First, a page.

July Agency MBS Update

Monthly Commentary

August 06, 2019

Agency MBS posted its strongest performance of the year in July as the rally in risk assets continued, fueled by investors’ belief that the Fed will sustain economic expansion via interest rate cuts. Strong U.S. economic data, along with expectations for a series of interest rate cuts, buoyed risk assets earlier in the month with the S&P 500 breaching 3,000 to hit another all-time high. The move to lower rates marks a pivot in Fed policy from last December’s rate hike, which triggered a market selloff at the time. Since then, market participants have widely anticipated a policy reversal and had priced in over 100 basis points (bps) of cuts through 2020. The 25bps cut announced by the Fed on the last day of July would appear to be the first installment in that series. However, Fed Chairman Powell’s easing guidance seemed intended to temper rather than bolster expectations. He emphasized that the cut should be viewed as a “mid-cycle adjustment” rather than the start of a full cutting cycle. As this called into question market expectations for a series of cuts, risk assets began to sell off as the yield curve flattened. For agency MBS, July performance still remained strong as prepayment concerns were contained with higher rates while the risk on rally drove performance. The Bloomberg Barclays MBS Index posted excess returns of 43bps over benchmark U.S. Treasuries, its strongest monthly performance of 2019, bringing YTD excess returns up to 34bps. Total return remains strong at 4.59% in 2019.

Agency MBS coupon stack performance reversed its recent trend favoring lower coupon securities as higher coupons outperformed for the month. Marginally higher rates left the Freddie Mac Primary Mortgage Market Survey (PMMS) 30yr fixed mortgage rate stable throughout the month and it ended the month unchanged at 3.75%. The slower than expected speed print further helped ease prepayment concerns and the entire coupon stack delivered positive excess performance to benchmark USTs in July. Conventional higher coupons performed best with FNCL 5.0s and 4.5s posting 83bps and 67bps of excess return, respectively. Lower coupons lagged but still delivered strong performance with FNCL 3.0s up 34bps. Ginnie Mae (GNMA) MBS largely lagged its conventional counterparts for the first time in two months as the carry profile deteriorated in the higher coupons and speeds remained elevated.

Ginnie Mae performance was still positive largely led by the outperformance in G2 4.0s that posted 45bps of excess returns as the roll specialness in the coupon kept it well bid. Specified pool performance was rather flat throughout the month despite seeing some selling pressure in the higher coupons.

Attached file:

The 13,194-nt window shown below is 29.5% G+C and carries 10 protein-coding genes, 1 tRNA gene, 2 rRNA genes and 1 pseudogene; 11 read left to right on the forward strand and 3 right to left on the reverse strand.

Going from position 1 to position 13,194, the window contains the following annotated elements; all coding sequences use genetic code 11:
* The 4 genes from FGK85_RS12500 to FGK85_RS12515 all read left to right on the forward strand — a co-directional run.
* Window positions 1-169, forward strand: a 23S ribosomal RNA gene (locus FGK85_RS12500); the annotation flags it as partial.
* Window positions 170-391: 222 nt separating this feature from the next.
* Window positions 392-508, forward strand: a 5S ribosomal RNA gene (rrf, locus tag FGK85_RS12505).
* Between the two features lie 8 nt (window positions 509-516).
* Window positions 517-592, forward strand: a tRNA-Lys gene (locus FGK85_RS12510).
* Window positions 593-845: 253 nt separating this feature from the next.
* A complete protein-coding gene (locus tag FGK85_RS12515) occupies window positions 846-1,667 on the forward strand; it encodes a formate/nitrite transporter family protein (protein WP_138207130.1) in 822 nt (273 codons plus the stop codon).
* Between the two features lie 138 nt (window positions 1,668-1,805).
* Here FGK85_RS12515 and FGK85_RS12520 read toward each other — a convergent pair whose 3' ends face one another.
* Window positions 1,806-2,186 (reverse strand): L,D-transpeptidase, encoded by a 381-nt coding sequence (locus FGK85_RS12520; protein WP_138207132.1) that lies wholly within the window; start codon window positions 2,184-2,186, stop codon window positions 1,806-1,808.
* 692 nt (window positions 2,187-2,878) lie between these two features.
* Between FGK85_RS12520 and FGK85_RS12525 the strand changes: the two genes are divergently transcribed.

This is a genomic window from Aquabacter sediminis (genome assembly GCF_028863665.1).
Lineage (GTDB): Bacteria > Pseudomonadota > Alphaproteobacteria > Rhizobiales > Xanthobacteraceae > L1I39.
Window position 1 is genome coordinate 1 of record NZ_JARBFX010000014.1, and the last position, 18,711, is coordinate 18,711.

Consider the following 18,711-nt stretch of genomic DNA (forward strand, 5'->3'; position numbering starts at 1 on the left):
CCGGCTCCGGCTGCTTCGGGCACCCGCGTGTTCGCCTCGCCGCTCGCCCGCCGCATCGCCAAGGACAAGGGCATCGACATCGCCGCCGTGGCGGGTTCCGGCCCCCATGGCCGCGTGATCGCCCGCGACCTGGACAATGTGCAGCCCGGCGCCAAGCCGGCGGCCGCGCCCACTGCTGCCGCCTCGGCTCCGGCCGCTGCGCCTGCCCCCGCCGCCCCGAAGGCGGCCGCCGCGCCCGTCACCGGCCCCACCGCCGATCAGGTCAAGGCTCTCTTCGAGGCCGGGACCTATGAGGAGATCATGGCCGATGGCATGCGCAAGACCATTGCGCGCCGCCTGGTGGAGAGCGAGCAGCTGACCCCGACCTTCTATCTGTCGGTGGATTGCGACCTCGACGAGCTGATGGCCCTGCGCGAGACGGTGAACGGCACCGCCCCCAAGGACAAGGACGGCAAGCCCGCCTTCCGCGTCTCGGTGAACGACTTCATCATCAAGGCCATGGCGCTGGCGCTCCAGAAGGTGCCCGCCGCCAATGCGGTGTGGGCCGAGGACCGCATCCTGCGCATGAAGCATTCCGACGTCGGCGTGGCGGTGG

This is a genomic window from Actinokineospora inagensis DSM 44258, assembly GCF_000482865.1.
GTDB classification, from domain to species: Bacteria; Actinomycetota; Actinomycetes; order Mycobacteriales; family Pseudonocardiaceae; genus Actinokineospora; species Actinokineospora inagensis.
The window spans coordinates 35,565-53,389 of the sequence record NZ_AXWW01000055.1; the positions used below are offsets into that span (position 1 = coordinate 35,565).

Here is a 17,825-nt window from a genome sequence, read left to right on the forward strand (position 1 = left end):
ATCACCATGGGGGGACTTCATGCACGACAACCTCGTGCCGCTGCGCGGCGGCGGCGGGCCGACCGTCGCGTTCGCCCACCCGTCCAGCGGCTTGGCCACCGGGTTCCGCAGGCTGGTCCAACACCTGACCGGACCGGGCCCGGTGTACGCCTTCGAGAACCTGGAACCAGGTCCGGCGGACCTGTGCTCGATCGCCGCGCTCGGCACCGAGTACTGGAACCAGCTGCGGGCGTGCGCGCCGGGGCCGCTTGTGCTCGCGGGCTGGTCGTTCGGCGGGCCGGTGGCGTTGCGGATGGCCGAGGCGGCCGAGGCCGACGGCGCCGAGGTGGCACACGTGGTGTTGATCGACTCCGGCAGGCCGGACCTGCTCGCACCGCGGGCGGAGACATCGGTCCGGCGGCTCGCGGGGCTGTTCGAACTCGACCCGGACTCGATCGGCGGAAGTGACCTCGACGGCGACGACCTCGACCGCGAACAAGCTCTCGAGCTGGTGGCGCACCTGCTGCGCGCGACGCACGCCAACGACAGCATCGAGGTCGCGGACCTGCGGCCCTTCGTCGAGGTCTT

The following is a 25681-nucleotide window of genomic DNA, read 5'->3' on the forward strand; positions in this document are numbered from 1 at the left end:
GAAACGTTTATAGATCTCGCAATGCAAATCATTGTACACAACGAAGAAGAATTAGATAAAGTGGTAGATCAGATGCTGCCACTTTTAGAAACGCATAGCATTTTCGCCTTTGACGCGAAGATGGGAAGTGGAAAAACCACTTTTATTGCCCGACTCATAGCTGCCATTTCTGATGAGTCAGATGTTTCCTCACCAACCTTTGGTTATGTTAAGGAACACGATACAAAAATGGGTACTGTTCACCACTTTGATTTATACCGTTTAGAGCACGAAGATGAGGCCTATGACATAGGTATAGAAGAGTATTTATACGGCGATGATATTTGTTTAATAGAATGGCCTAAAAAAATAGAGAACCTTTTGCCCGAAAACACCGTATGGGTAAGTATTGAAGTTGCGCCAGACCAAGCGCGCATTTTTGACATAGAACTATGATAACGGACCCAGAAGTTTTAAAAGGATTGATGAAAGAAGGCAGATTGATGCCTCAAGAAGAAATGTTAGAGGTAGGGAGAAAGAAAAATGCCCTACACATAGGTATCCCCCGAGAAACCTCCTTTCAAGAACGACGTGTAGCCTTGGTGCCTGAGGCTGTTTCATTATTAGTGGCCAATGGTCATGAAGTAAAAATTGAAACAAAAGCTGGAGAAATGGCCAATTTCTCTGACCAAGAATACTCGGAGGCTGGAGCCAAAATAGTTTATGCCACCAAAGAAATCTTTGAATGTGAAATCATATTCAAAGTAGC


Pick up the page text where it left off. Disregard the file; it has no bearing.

In the News:

GNMA published an RFI (Request for Input) report on its stress testing framework for non-bank issuers under a variety of scenarios. Since the financial crisis, the share of nonbank lenders participating in GNMA’s lending programs has increased significantly while traditional banks have stepped back. These non-bank lenders tend to have faster prepayment speeds which are detrimental to GNMA securities that are mostly trading at a premium. Along with the Federal Housing Administration (FHA) announcement in May to attract banks to offer more loans to their borrowers, the RFI is probably a positive as it seems like GNMA is making an effort to improve its program.

On July 25th, the Consumer Financial Protection Bureau (CPFB) released an Advance Notice of Proposed Rulemaking (ANPR) stating that it will allow the GSE patch to expire at the currently scheduled date of January 10, 2021. The GSE patch is a loophole made back in 2013 when the CFPB set the Qualified Mortgage (QM) rule that gave special treatment to loans eligible for purchase by Fannie and Freddie. While the rule originally had a qualification that the Debt to Income (DTI) ratio could not exceed 43% to become a QM loan, the GSEs (Fannie and Freddie) were granted an exception to this rule and were allowed to produce loans with DTI above the 43% limit and still have them granted a QM label. This exception, also known as the GSE patch, then created an incentive for originators of high-DTI loans to deliver them to the GSEs. The CFPB is now considering revisions to the original QM definition and there can be a few implications that can be made if this were to happen. According to CFPB’s own estimates, about 31% of loans guaranteed by the GSEs in 2018 exceeded the 43% DTI ratio and were originated under the GSE patch. Once the patch expires, there are largely three possible alternatives for existing borrowers with DTI above the 43% limit. Some borrowers could apply for FHA-guaranteed loans which allow higher DTI. However, it is a question of how much the FHA will be willing to increase its high-DTI exposure as more than 55% of recent FHA origination has been high DTI. Another option is for borrowers to shift to the private market where non-agency origination could provide funding. The last option is for some lenders to continue underwriting high DTI loans despite losing the QM designation. This would result in increased origination costs as well as potential litigation risk that could possibly be passed on to the borrowers in the form of higher interest rates. As for now, January 2021 is still a long way off and we expect the CPFB to come out with more details before the patch expires.


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